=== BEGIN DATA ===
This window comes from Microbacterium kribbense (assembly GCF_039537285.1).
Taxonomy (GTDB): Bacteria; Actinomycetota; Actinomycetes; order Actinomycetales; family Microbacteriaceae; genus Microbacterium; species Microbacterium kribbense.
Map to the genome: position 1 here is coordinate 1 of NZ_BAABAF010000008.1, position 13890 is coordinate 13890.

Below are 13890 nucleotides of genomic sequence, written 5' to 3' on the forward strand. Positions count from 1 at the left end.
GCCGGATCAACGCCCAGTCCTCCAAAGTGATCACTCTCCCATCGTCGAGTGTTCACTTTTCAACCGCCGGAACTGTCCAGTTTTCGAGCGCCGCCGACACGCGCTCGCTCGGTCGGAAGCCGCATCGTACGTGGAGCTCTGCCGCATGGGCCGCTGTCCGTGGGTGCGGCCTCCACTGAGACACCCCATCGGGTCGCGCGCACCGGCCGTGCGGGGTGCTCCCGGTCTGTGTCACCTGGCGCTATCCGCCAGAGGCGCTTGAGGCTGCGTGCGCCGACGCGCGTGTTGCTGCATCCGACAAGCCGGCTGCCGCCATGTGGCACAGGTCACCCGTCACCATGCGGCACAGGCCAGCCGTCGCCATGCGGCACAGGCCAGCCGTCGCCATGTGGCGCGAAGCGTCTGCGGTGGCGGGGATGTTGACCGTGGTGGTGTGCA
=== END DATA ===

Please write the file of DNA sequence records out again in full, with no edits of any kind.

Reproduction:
This window comes from Microbacterium kribbense (assembly GCF_039537285.1).
Taxonomy (GTDB): Bacteria; Actinomycetota; Actinomycetes; order Actinomycetales; family Microbacteriaceae; genus Microbacterium; species Microbacterium kribbense.
Map to the genome: position 1 here is coordinate 1 of NZ_BAABAF010000008.1, position 13890 is coordinate 13890.

Below are 13890 nucleotides of genomic sequence, written 5' to 3' on the forward strand. Positions count from 1 at the left end.
GCCGGATCAACGCCCAGTCCTCCAAAGTGATCACTCTCCCATCGTCGAGTGTTCACTTTTCAACCGCCGGAACTGTCCAGTTTTCGAGCGCCGCCGACACGCGCTCGCTCGGTCGGAAGCCGCATCGTACGTGGAGCTCTGCCGCATGGGCCGCTGTCCGTGGGTGCGGCCTCCACTGAGACACCCCATCGGGTCGCGCGCACCGGCCGTGCGGGGTGCTCCCGGTCTGTGTCACCTGGCGCTATCCGCCAGAGGCGCTTGAGGCTGCGTGCGCCGACGCGCGTGTTGCTGCATCCGACAAGCCGGCTGCCGCCATGTGGCACAGGTCACCCGTCACCATGCGGCACAGGCCAGCCGTCGCCATGCGGCACAGGCCAGCCGTCGCCATGTGGCGCGAAGCGTCTGCGGTGGCGGGGATGTTGACCGTGGTGGTGTGCA